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In the construction industry it is common to have a number of vent pipes coming from the inside of a structure such as a house or building to the outside. Some common vents include plumbing vents, gas furnace or other heater vents, gas water heater vents and gas dryer vents. Many of these vents are pipe like structures, some protrude through the wall of the structure while many come through the roof.
One common vent is the vent stack for plumbing. This vent is required for proper operation of the plumbing within the structure. In residential construction this particular vent is often times made from the same PVC or copper pipe used for the structure drain plumbing. This vent is commonly installed through the roof of the structure. A hole is cut in the roof of the house and a pipe section connected to the plumbing is stuck through the hole. Often a commercially available collar or flashing is used to seal the hole from rain. This flashing ties into the structure's roofing, with sections of roofing often overlapping the flashing to prevent leaks and to give the roof a more finished appearance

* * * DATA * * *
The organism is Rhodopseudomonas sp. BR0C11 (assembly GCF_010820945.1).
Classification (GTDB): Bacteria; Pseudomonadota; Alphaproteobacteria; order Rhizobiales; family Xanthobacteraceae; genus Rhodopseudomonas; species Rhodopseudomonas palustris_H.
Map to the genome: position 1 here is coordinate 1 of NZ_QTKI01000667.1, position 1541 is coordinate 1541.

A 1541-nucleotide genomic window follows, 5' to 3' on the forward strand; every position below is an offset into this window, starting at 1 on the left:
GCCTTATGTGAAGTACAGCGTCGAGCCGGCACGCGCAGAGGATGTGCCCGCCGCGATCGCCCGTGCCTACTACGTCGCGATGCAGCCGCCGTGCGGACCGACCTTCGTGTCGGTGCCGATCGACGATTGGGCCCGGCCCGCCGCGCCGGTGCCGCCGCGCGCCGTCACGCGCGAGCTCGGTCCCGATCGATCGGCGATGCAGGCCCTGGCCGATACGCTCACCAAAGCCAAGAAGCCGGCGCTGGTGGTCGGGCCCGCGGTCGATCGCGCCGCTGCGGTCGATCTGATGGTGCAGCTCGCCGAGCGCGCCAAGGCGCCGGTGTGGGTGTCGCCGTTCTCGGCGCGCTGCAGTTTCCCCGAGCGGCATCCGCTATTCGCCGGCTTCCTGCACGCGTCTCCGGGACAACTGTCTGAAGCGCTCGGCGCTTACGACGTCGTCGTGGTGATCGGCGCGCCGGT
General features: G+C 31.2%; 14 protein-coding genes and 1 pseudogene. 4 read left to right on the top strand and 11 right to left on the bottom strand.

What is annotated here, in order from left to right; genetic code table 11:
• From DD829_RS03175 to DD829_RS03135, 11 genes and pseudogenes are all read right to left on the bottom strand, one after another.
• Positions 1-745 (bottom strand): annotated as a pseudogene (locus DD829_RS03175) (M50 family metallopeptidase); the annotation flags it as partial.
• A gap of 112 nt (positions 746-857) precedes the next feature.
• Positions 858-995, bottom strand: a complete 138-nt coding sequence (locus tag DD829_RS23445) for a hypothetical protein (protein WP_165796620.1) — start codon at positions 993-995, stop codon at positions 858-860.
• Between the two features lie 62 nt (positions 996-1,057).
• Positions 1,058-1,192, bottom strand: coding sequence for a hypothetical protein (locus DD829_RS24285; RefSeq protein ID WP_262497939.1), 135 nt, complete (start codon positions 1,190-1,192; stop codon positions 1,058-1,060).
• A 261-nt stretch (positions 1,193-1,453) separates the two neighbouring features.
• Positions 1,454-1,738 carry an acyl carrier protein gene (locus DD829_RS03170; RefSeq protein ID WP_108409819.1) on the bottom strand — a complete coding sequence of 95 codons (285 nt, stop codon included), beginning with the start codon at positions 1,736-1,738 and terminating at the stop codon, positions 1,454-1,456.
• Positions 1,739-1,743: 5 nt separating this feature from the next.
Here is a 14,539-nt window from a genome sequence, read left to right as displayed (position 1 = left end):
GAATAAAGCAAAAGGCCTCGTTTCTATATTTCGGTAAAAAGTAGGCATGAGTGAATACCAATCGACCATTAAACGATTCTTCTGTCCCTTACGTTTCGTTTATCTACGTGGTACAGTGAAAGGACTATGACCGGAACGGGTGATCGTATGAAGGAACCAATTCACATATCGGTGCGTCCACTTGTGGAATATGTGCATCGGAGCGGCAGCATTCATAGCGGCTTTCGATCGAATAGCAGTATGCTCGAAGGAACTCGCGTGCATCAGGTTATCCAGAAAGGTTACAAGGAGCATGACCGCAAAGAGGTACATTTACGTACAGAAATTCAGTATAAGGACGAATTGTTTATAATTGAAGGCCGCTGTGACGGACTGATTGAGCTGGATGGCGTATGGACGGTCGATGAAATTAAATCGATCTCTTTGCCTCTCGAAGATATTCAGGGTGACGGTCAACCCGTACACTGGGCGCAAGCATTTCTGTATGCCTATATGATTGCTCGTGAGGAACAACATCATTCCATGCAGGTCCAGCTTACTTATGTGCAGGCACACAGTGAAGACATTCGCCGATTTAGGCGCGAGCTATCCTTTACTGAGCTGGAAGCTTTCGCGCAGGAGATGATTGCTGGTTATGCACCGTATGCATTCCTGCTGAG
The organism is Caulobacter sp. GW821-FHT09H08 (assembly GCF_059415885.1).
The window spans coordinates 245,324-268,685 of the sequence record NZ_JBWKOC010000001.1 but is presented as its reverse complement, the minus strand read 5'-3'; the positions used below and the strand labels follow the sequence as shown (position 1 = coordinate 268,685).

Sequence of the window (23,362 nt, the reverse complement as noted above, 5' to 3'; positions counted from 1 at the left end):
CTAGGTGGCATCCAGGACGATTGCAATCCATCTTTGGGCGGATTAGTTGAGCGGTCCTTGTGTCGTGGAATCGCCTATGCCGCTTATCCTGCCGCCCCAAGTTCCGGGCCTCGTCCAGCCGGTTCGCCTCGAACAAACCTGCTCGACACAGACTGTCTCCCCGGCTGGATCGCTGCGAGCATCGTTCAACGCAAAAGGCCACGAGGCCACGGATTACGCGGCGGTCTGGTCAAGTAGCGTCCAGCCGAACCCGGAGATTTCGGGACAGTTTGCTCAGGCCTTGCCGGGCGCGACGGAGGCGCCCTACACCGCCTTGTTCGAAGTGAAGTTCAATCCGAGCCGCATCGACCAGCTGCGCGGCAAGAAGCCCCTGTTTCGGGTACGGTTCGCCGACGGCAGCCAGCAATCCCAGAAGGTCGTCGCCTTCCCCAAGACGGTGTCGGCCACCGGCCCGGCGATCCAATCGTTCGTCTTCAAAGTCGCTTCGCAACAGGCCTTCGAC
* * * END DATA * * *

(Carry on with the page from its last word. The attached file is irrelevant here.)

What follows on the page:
In the field, it is currently common practice that the actual vent stack is a piece of white PVC pipe or other pipe that is visible from the street. Even in expensive homes it is not unusual to see a piece of unfinished PVC pipe sticking out of the roof. This white pipe shows up and looks very poor against the roof, which is typically finished in either a dark asphalt type shingle or in cedar shakes.
The present invention solves the limitations of the raw section of PVC pipe showing from the exterior of the structure. The current invention provides a product and a method of camouflaging the PVC pipe used for the plumbing vent or of camouflaging other vents through the roof or walls of a structure. A method is provided of matching the roofing or siding material for transfer to an easy to apply covering for the pipe extension. A covering is provided that can be applied to the PVC pipe on site or can be sold with commercially available vent flashings and seals. The covering could be applied to existing vent stacks or it can be placed on the vent pipe prior to installation through the flashing.
In addition to vent stacks the covering could be applied to any structure protruding through the roof or walls of a residence.